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This Lifestyle Factor Could Be Keeping You From Your Happy Weight

Jessica Sepel is a nutritionist and health expert who specializes in disordered eating. With a combination of self-care exercises, healthy recipes, and a fresh perspective on food, Jessica is able to help others achieve their wellness goals without negativity or deprivation. To learn more, check out Jessica’s class aid75617-728px-live-a-healthy-lifestyle-step-14-version-2

Believe it or not, diets make weight much more difficult to control in the long term.

You start a diet. You restrict your food intake. You lose weight. After a short time, you get over the diet. Your body rebels. You overeat or binge. Your body protects you by holding onto fat (because it is protecting you from going back into starvation mode). You gain the weight back, and more. You decide to go on a diet again (usually on a Monday!) and the vicious cycle begins again.

There comes a time when your body just can’t take it anymore. You start to think about how much better or easier life would be with all those delicious things you’ve deprived yourself of for so long: wine and cheese nights, ice cream, chocolate, a piece of cake with your tea … and then what happens?

Most people succumb and eat as much as they can of all those foods they’ve been missing. They can’t help themselves. That’s called bingeing (and disordered eating, to some degree).

Dieting causes high stress levels, which equals weight gain

Stress and cortisol (the stress hormone) is an incredibly important piece of the weight-loss puzzle.

From a physical perspective, high cortisol levels are linked to lower thyroid function as well as especially around the stomach area. Cortisol also throws off our blood sugar levels, which triggers cravings and overeating. Ever wondered why you eat more when you’re stressed? Or crave chocolate? This is why.

Cortisol has been shown to lower the conversion of our hormones T4 to T3, which is your active thyroid hormone. Your thyroid is your driver of metabolism and driver of burning energy (burning your food for energy).

Another issue that stress messes with is sleep. Less sleep has also been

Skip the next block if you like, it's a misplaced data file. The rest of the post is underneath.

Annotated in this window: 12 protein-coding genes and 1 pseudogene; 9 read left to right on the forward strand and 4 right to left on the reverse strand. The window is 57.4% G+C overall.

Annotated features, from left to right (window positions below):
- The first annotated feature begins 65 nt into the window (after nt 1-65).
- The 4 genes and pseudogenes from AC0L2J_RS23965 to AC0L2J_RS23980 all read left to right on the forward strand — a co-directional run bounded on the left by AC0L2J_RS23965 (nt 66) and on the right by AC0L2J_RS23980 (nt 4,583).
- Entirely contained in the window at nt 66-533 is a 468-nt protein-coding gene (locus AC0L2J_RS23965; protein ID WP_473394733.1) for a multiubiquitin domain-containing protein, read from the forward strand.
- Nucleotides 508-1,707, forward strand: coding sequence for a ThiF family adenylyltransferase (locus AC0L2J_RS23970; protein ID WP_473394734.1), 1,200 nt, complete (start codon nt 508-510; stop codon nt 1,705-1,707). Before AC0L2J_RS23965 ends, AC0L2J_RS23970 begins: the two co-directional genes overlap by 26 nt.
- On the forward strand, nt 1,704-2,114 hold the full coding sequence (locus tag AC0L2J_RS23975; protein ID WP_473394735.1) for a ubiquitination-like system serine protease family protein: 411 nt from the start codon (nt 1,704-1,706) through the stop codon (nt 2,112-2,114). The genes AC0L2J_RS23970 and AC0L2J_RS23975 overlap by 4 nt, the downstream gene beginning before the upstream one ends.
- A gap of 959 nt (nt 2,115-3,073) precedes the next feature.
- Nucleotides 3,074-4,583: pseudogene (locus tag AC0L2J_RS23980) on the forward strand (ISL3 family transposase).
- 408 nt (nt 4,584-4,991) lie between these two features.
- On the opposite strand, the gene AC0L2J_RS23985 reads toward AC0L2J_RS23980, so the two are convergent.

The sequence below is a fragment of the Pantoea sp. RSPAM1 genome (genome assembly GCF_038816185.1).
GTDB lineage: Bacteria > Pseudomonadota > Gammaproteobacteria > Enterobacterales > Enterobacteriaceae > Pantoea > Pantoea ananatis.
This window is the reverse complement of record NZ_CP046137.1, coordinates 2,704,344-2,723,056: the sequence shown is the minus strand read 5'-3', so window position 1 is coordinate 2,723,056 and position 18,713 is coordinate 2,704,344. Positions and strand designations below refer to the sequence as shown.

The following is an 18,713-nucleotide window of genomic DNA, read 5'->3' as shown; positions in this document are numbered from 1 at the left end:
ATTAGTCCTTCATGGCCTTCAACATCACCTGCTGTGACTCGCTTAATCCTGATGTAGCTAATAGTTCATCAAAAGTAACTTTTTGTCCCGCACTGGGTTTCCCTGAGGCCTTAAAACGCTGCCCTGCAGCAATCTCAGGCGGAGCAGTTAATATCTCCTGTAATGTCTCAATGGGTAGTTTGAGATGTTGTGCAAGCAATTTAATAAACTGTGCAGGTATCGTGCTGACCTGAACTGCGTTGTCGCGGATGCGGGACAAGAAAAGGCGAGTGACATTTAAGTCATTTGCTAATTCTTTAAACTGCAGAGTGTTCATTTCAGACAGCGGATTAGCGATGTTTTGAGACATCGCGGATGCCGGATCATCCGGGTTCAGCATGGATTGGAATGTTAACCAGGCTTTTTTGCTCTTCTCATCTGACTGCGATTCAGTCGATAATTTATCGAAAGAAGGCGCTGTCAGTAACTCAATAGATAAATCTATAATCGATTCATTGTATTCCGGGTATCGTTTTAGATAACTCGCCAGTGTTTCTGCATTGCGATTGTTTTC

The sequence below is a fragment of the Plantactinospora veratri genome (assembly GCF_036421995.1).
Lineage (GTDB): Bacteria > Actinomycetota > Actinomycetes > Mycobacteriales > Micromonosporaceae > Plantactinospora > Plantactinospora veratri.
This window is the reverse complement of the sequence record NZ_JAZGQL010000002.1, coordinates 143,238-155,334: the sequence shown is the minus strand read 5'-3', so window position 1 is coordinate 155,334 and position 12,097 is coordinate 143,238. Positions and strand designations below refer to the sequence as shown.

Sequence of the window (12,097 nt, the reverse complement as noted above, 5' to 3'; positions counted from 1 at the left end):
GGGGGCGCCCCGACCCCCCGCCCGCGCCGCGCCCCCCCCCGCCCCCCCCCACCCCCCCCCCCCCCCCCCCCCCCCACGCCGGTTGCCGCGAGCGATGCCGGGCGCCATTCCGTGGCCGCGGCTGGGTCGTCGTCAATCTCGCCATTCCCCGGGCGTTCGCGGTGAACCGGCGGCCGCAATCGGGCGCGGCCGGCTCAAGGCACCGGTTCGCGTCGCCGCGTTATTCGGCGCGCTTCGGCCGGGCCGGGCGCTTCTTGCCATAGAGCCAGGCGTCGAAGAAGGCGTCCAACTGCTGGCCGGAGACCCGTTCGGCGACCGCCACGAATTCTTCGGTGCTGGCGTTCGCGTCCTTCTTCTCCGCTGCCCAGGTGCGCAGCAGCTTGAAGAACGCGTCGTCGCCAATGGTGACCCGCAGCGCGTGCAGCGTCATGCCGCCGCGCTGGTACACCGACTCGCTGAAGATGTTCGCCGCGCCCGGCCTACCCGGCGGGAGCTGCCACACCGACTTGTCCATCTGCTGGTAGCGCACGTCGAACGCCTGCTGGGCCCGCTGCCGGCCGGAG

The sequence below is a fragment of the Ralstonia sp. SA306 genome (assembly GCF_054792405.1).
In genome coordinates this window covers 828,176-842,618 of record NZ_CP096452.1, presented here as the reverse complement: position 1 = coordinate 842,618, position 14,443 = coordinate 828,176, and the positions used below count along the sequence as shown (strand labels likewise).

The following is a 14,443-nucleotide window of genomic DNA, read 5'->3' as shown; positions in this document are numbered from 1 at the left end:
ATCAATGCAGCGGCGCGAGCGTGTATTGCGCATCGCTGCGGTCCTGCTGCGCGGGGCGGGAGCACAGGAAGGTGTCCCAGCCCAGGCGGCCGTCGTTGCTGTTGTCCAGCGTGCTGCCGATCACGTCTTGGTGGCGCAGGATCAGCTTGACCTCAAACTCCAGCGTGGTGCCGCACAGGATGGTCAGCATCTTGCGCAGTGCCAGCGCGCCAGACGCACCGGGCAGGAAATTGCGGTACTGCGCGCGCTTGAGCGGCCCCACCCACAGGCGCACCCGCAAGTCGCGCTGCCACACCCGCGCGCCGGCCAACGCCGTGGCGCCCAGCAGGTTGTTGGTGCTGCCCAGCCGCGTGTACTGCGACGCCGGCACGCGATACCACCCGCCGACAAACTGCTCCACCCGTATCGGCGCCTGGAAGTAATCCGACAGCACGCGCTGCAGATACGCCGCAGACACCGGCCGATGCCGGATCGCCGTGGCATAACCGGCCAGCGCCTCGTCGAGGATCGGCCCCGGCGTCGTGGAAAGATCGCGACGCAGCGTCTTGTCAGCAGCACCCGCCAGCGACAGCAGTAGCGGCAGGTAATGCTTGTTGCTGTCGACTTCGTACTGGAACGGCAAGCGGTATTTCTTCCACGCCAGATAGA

It breaks my heart when women walk into my office or write to me via my blog saying, “I am doing all the right things, Jess. I’m eating well, exercising daily, and I’ve given up processed food—but my weight still isn’t going down! Why?”

My mind immediately goes to stress. How stressed are they? While digestion and liver health play a role in weight, usually it’s high stress levels keeping them from reaching their optimal and healthy weight. And they don’t even know it.

Some people lose their appetite when they’re stressed but then tend to overeat later when their appetite returns. Low cortisol levels can occur when your stress levels have been high for long periods of time and then crash, which is what adrenal fatigue is.

This can also make it harder to lose weight, as your energy levels are lower (who has motivation to exercise then?!) and you start to crave sugar. Low cortisol can also affect healthy thyroid function.

From an emotional point of view, it’s my belief that when we worry and stress about our weight—like so many women and men do—we are more likely to gain weight.

Waking up and worrying about the number on the scale can spike our cortisol levels. I’ve noticed that during periods when I worry about my weight more, my weight seems to go up. It’s really quite interesting.

When I let go and relax with it, my body feels lighter.

So, what can we do to reduce our cortisol and stress levels? Give these a try:



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